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Data Risk Management

Why Do US Legal Hold Requirements Matter for International Companies?

February 8, 2024

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In the face of an increasingly interconnected global economy, international enterprises based in Europe and across the world must consider the data risks they are exposed to more broadly than ever before. While the GDPR remains the central regulation governing how they manage data, other international standards can and do frequently apply. One such set of requirements are those governing the discovery process as part of civil litigation in the United States.

International companies based in Europe may fall under the jurisdiction of US civil courts if they:

  • Operate under their own banner in the US 
  • Own, partner, or have affiliations with companies in the US
  • Enter contracts with firms in the US

In the US, and to a lesser extent in other countries with Anglo-American legal procedures, pre-trial discovery is a critical component of the civil litigation process. In it, both parties to the litigation exchange any information that has evidentiary value to the matter in dispute under the supervision of the court. While this whitepaper does not delve deeply into the Federal Rules of Civil Procedure (the rules governing civil litigation in the US), the rules prevent parties from:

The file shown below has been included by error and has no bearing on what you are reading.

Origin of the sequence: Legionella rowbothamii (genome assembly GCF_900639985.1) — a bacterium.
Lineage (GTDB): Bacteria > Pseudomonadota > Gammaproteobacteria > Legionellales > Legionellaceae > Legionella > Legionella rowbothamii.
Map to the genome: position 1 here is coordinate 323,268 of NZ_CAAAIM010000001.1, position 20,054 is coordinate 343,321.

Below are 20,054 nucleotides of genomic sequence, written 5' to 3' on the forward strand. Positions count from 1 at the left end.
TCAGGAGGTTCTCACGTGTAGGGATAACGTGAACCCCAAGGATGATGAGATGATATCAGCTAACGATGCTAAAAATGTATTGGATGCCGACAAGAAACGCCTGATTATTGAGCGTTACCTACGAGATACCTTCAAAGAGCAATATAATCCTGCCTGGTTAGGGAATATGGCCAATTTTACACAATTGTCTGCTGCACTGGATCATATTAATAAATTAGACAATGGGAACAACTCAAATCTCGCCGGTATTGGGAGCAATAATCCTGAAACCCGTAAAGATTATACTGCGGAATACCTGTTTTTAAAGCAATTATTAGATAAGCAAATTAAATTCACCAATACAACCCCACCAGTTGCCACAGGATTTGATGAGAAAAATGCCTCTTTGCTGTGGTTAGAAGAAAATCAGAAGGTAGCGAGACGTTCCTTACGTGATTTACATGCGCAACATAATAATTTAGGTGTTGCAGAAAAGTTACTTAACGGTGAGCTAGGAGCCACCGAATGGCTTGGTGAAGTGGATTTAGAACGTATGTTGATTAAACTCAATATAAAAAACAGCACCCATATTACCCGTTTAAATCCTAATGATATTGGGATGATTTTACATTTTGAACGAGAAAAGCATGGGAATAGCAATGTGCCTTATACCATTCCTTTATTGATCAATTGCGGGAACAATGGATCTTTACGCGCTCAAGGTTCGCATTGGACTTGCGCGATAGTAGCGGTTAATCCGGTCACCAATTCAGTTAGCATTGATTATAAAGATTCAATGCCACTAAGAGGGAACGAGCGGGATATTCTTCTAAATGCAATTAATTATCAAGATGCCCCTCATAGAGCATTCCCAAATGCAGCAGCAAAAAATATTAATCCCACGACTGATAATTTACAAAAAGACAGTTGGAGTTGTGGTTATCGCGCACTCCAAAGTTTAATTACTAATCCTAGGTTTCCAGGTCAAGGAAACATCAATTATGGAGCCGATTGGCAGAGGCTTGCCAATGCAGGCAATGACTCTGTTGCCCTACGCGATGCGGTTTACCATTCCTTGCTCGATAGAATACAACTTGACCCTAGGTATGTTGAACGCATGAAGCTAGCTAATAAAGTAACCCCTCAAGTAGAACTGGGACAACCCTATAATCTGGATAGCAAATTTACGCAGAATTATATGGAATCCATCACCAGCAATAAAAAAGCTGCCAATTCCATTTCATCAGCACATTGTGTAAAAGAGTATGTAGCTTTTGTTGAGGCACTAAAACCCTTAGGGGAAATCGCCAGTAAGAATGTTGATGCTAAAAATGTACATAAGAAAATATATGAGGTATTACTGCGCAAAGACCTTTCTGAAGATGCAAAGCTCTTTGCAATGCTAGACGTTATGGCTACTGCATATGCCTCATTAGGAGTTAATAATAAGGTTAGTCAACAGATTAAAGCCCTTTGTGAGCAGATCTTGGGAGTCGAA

• Hiding or obscuring relevant data
  • Deleting or destroying incriminating data
  • Altering electronic metadata (which may have probative value)

While these obligations may be complicated by GDPR regulations governing the retention or transfer of personal data, civil courts in the US will nonetheless expect compliance with their standards, and failure to do so may have negative consequences. And in fact, legal considerations aside, the ability to retain data for other reasons—such as internal investigations or investigations under the EU General Directorate of Competition—can be a sound business practice.

What Is a Legal Hold?

A legal hold (also known as a litigation hold) is a notification sent from an organization's legal team to employees instructing them not to delete electronically stored information (ESI) or discard paper documents that may be relevant to a new or imminent legal case.

The Role of Legal Holds in US Civil Litigation

Legal holds have been around for a long time, but they really came to forefront in the US in 2003 following Judge Shira Scheindlin's groundbreaking rulings in Zubulake v. UBS Warburg. In one of her five influential rulings, Judge Scheindlin wrote, "once a party reasonably anticipates litigation, it must suspend its routine document retention/destruction policy and put in place a 'litigation hold' to ensure the preservation of relevant documents." 

Since Zubulake, legal holds have become a standard practice among litigants to fulfill their preservation duties, and failure to do so is a common cause of e-discovery sanctions. Given the explosion of data volumes and data sources most enterprise-level organizations maintain, legal holds are critical to ensure the preservation of relevant evidence for pending litigation in the US court system.

What Triggers the Need for a Legal Hold? 

The US court system considers litigants responsible for preserving relevant data as soon as there is a “reasonable anticipation of litigation.” Given that this is not a strictly defined standard, most organizations do not wait until they receive formal notice that a civil lawsuit has been filed; rather, they start preserving data once certain events signal that an ongoing dispute may eventually result in litigation. 

Triggers for a legal hold can include:

  • A dispute arising from an employee separation 
  • Product liability or safety issues 
  • Disputes over intellectual property 
  • Receipt of notice of a pending civil suit